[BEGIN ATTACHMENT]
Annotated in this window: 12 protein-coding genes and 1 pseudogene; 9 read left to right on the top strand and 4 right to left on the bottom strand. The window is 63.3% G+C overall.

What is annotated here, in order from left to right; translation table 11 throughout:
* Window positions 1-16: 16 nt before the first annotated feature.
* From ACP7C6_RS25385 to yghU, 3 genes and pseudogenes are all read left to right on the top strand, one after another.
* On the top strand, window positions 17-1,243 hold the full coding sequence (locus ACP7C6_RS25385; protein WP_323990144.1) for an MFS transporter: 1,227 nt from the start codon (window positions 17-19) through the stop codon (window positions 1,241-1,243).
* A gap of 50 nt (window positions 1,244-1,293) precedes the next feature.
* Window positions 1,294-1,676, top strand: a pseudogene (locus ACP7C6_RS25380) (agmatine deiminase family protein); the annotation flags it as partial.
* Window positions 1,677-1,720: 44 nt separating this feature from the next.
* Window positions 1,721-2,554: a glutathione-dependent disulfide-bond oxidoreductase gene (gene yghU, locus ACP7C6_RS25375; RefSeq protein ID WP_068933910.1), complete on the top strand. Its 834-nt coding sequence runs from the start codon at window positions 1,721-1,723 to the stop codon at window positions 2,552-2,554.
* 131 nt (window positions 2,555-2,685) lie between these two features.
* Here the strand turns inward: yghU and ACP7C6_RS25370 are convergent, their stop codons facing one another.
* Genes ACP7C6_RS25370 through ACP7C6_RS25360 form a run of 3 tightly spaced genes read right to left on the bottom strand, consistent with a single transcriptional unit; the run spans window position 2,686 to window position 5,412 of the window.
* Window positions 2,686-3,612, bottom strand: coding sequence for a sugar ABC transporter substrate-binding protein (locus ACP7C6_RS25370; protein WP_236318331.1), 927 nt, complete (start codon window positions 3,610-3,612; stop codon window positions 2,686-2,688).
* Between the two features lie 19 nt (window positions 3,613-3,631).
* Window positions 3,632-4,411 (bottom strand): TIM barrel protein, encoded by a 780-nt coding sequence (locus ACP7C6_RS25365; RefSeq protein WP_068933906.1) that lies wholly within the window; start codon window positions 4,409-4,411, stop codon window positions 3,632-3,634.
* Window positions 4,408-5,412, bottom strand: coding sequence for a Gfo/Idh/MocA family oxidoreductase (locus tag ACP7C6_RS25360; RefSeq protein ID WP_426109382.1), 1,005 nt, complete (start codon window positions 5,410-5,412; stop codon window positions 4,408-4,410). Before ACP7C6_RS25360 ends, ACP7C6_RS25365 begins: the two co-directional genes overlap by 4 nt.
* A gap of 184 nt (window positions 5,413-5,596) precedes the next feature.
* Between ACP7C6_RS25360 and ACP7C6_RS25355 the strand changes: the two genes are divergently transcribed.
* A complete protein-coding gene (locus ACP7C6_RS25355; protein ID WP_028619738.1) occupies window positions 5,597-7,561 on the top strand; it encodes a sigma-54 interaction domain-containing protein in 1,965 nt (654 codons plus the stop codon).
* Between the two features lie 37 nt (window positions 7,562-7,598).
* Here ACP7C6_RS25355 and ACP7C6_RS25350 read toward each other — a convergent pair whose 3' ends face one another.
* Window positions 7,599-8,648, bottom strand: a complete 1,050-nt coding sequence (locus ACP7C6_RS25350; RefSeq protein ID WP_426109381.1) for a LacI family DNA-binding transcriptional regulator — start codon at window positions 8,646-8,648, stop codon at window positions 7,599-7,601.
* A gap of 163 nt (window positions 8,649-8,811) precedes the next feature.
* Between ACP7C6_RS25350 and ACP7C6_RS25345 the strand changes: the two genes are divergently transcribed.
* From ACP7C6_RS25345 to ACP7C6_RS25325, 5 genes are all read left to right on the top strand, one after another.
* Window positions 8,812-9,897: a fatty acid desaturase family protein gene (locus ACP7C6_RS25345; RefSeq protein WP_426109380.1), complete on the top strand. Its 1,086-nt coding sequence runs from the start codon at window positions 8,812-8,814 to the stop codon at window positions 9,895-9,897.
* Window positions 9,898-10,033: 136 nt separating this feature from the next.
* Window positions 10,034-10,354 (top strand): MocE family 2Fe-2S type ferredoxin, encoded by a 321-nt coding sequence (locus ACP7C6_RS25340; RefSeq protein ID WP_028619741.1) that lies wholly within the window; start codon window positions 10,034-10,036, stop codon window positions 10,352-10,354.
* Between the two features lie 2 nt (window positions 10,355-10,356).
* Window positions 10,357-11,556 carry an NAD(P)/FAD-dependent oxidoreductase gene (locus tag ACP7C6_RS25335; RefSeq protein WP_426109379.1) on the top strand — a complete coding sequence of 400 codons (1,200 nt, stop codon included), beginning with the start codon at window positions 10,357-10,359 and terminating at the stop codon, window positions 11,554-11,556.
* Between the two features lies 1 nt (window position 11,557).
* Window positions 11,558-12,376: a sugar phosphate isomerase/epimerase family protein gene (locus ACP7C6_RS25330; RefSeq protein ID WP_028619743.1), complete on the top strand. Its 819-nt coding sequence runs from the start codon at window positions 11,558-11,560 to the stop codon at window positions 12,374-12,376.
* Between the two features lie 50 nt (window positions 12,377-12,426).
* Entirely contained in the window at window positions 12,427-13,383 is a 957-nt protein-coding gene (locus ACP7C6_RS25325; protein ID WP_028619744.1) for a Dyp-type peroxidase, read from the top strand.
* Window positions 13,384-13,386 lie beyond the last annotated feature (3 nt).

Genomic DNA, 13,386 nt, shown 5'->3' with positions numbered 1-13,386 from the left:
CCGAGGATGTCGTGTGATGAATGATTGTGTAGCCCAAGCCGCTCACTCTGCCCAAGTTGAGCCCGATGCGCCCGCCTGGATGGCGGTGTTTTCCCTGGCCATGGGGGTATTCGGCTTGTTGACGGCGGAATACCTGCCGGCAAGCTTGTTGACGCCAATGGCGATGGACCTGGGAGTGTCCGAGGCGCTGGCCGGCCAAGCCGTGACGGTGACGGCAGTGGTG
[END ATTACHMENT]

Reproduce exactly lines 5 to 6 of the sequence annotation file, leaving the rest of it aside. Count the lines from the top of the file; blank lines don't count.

* On the top strand, window positions 17-1,243 hold the full coding sequence (locus ACP7C6_RS25385; protein WP_323990144.1) for an MFS transporter: 1,227 nt from the start codon (window positions 17-19) through the stop codon (window positions 1,241-1,243).
* A gap of 50 nt (window positions 1,244-1,293) precedes the next feature.